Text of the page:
The glamour and chill is there, but the tone that should accompany them is not. A very basic technique Kormakur samples is removing music from the film, instead allowing the silence to play to our ears. He lets our minds take hold of our emotions. This play requires us to feel connected to some partition of this film and since the motives of this expedition are never addressed, we find our hands grasping at air.

With a plot playing second fiddle to the true happenings of the story and tonal shifts too rampant, our cast of Oscar-nominated actors attempt to derive empathy from its audience. Connection to an audience can save a film. If audiences develop a care for the characters, they’ll be better engaged in the illusion of loneliness and cold that’s trying to be aroused here.

The script, however, especially in the dialogue department, competes with Everest for the Most-Barren-Item-On-Screen-Award. The dialogue is a sham and never diverts to themes of life, the pursuit of endurance, the empowerment of the human will, or the will to fight. Everything in this story is plot-based and call me cynical, but this plot is boring.

The characters, coupled with the writing, are the most downtrodden element of this debacle. Jake Gyllenhaal, who’s demonstrated great range in the recent films Prisoners and Nightcrawler, is flat-out ignored. Josh Brolin is given little screen time and Knightley is a sideshow. Jason Clarke is the high point of the acting gigs in Everest, but that isn’t saying much. The inability to originate emotion leaves an insensitive audience leagues from where the film should have wanted them to be: close and personal, engulfed in the snow and bitter wind.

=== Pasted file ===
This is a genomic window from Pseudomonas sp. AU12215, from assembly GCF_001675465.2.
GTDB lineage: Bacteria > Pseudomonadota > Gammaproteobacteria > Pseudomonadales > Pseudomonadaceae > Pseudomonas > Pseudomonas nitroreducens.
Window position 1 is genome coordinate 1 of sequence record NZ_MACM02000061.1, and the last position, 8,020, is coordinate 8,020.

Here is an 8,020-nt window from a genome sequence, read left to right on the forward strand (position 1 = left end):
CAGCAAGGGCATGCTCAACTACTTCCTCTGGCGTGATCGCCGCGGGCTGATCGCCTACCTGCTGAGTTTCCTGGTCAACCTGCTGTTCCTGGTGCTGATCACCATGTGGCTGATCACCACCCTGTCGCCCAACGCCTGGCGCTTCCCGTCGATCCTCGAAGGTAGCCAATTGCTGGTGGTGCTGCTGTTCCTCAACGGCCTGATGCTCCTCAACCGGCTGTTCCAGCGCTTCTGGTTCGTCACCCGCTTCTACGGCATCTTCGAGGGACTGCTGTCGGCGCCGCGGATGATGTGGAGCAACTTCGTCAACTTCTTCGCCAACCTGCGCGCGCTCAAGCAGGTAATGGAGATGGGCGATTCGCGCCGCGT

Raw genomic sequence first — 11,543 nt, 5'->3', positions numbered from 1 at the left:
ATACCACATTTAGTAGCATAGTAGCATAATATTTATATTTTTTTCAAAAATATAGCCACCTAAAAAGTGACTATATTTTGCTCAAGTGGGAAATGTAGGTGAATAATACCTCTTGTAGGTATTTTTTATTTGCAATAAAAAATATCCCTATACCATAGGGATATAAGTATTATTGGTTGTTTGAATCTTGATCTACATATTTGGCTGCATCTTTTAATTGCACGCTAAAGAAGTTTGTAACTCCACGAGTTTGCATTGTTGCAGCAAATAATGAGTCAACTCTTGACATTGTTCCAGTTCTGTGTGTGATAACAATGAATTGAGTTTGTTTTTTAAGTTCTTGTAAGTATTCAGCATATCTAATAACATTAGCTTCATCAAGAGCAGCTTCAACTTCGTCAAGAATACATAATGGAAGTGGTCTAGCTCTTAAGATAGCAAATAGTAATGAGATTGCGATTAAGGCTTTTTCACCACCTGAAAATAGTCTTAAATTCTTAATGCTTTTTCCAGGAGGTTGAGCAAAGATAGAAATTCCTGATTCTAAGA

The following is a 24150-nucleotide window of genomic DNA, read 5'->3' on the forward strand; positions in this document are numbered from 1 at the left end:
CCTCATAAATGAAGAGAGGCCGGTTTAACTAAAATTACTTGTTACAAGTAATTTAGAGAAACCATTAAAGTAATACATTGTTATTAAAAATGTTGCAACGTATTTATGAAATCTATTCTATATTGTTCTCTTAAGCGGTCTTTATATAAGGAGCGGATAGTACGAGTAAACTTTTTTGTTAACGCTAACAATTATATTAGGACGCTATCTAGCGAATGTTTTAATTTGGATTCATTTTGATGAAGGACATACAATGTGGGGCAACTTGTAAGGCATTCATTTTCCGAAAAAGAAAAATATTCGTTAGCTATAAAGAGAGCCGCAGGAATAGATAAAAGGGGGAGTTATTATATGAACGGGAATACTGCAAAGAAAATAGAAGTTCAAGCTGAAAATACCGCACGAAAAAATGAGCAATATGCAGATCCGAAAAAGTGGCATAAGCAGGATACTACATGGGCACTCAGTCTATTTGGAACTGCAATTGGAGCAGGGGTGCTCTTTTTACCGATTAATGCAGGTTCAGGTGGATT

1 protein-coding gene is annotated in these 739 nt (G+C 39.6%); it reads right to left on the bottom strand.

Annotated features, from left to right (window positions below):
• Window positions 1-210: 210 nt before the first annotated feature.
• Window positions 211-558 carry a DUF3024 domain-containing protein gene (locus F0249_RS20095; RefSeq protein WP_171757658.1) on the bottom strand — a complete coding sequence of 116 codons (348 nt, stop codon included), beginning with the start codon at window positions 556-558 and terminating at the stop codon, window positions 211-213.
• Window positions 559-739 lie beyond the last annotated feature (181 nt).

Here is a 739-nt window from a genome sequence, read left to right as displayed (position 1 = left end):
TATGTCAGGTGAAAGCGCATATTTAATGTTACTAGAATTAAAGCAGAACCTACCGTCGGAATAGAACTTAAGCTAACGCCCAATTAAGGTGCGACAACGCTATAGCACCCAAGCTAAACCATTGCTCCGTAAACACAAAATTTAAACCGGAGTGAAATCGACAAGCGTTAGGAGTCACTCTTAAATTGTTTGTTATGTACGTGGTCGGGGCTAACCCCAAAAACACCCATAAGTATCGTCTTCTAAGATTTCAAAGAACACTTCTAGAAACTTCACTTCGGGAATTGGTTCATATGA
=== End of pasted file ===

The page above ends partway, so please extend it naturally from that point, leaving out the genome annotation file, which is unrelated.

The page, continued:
Once again, if you’re new to my blog, I’ve always ranked movies on a scale of 0-100 (I don’t know why, I just always have). Here’s the grading scale.  

90-100  It’s a great movie and definitely one worth buying. (Avengers: Age of UltronThe AvengersThe BabadookInterstellarChappie)

80-89   It was a pretty good movie and definitely one worth seeing, but it doesn’t quite scratch my top ten percentile. (The Cable GuyThe Cabin in the WoodsTears of the SunEdge of TomorrowThe Amazing Spider-Man 2)

70-79   It’s okay but I’ve seen better. It has its moments, but it has its flaws, too. (Black Mass, Enemy at the GatesAnchorman 2: The Legend ContinuesLeon: The ProfessionalEnemy)

60-69   It’s got plenty wrong with it but I still got enjoyment out of this one. (Terminator: GenisysBlack SheepTwistedParkerHouse at the End of the Street)

50-59   This movie isn’t intolerable but it’s not blowing my mind either. I’m trying really hard to get some sort of enjoyment out of this. (HerculesThe SentinelMad Max: Fury RoadBlitzThe Punisher)

40-49   This movie is just mediocre. It’s not doing anything other than the bare minimal, so morbidly boring that sometimes I’m actually angry I watched this. (The Lost BoysZombeaversCrankErasedI, Frankenstein)

30-39   Definitely worse than mediocre, the 30′s ironically define the 1930′s, full of depression, lack of accomplishments, poverty and just so dumb. (CenturionPlanet of the ApesStonadosRedemptionPride and Prejudice)